Generally, you report this income on Form 1040, Schedule C (PDF), Profit or Loss from Business. If you failed to report this income, correct your return by filing a Form 1040X. Refer to Topic 308 for Amended Return information.

  The Internet has provided a medium for new growth in the bartering exchange industry. This growth prompts the following reminder: Barter exchanges are required to file Form 1099-B for all transactions unless certain exceptions are met. Refer to Barter Exchanges for additional information on this subject. If you are in a business or trade, you may be able to deduct certain costs you incurred to perform the work that was bartered. If you exchanged property or services through a barter exchange, you should receive a Form 1099-B (PDF), Proceeds From Broker, and Barter Exchange Transactions. The IRS also will receive the same information.

Please refer to the I.R.S. Bartering page for more information on bartering income and bartering exchanges.

Direct Barter Transactions (from the I.R.S. website.)
If you engage in the direct barter of products or services with an individual or a business you will generally not receive a Form 1099-B, but the transaction must be accounted for in your books and records just the same. Think of a barter transaction as just another sales transaction of your business goods or services you must include in your income at the time received. Accurate accounting and record-keeping can help you manage barter transactions.

For example, if a doctor agrees to give an accountant a personal medical exam in exchange for personal tax return preparation, the fair market value of the medical exam is taxable to the accountant, and the fair market value of the tax return preparation is taxable to the doctor.

For simplicity's sake, let’s assume the fair market value of both services is equal to say, $200. Note that all pieces of the transaction should be clearly marked as a bartering transaction in the books and records of both the doctor and the accountant. With the fair market value of both services being equal, both the doctor and the accountant must include $200 in their income as a result of the bartering transaction.


This post was updated on February 5, 2022.

Surviving an I.R.S. audit - Cost of Goods SOLD and Jail House Orange - A Fashion Accessory Nightmare

Jailhouse ORANGE outift If the I.R.S. asks you to bring your Cost of Goods Sold from two years ago. Are you ready?  An I.R.S. audit causes lots of anxiety. They earn their reputation. My vivid imagination, normally a fantastic creative asset, revved into the red zone as I imagined myself in jailhouse orange - a fashion accessory nightmare.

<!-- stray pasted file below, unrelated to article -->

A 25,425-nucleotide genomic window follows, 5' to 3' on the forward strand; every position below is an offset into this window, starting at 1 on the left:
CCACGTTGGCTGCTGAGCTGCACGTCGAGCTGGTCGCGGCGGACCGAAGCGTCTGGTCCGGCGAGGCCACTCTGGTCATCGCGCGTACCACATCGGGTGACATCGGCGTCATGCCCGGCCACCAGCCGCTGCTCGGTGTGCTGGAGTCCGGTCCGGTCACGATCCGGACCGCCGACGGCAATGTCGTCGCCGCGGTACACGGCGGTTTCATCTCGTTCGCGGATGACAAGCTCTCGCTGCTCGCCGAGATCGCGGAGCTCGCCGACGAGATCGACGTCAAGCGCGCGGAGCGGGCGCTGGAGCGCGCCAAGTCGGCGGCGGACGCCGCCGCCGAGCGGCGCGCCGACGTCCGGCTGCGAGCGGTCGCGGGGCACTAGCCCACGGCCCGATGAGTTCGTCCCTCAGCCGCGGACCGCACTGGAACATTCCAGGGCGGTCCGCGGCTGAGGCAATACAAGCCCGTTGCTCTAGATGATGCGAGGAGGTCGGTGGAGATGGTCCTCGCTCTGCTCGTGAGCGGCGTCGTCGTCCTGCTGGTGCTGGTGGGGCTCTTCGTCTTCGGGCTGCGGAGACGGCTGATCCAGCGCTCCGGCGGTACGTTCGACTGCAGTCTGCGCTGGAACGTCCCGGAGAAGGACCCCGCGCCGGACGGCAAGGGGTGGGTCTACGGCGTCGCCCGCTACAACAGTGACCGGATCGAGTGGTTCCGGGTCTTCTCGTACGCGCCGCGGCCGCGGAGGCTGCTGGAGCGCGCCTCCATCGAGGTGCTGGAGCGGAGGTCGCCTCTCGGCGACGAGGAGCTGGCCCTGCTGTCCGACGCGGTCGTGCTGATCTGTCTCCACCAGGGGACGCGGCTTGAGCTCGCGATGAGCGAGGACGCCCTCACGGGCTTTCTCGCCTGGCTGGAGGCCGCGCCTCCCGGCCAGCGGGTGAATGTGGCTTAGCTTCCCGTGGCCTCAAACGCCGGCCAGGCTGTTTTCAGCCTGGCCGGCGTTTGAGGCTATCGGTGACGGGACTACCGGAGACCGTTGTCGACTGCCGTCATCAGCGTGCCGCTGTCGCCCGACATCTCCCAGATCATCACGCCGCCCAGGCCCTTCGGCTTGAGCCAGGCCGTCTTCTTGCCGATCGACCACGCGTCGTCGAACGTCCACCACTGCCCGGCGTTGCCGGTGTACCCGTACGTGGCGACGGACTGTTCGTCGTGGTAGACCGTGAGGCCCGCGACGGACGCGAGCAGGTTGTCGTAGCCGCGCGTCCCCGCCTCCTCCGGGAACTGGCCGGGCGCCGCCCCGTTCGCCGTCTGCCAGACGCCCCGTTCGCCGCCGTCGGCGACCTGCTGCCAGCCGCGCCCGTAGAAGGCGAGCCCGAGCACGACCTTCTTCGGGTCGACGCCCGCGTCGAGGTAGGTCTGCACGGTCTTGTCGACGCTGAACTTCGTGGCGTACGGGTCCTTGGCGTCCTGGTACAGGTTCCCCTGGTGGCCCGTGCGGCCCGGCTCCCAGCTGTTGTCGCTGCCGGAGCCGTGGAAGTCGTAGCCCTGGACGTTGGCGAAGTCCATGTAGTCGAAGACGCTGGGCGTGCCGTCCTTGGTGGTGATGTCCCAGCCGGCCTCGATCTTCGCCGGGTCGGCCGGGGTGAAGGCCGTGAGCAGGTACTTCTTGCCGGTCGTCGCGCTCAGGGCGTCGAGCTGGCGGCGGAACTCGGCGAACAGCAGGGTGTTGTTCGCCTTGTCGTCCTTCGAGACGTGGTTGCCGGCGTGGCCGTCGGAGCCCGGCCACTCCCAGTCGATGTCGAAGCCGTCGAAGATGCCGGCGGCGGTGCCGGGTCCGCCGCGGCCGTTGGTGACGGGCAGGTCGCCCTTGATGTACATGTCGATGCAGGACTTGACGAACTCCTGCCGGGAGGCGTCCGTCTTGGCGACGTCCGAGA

Altoids earrings by Harriete Estel Berman
  Altoids Earrings © 2010
  Recycled tin cans, sterling silver wire,
  jump rings, and posts.
  Artist: Harriete Estel Berman

Double and triple checking my Cost of Goods Sold took hours of work and lots of help to get ready. Sure, I had good Inventory Records, but they were encrypted in "Harriete lingo"  (i.e. no shape to hand over to the I.R.S.).  While I could interpret what and where everything was, auditors prefer to see rows and columns in spreadsheets that clearly add up to the numbers on your tax return. 


Recycled Two Orange Bracelet from post consumer recycled plastic by Harriete Estel Berman
   RECYCLED Two Orange Bracelet
   © 2010 Harriete Estel Berman
   Post-consumer recycled plastic
   Photo Credit: emiko oye

And here is what I learned this year.  Your Finished Goods (discussed in the previous post) becomes the Cost of Goods Sold (COGS) only after it is sold. Duhhhhhhhh......

Most artists just move an item from their Inventory to SOLD. Done. Calculating Inventory is magic or subject to their creative imagination.

The IRS only wants to see clear and accurate records and neat rows and columns of numbers.

The I.R.S. wants to see how you calculated your Cost of Goods Sold. 

The I.R.S. wants to see unmistakable evidence that you are acting in a business-like manner.

Cost of Goods scratches and scribbles Scribbles and arrows are NOT good enough. You need to know how much each item/artwork costs to make. Each finished piece adds to your Finished Goods Inventory. 

So, month after month, year after year, the cost of your Finished Goods for each finished piece keeps adding to your Inventory.  By keeping an ongoing Inventory Record for each artwork or piece, the rest of this accounting becomes a lot easier.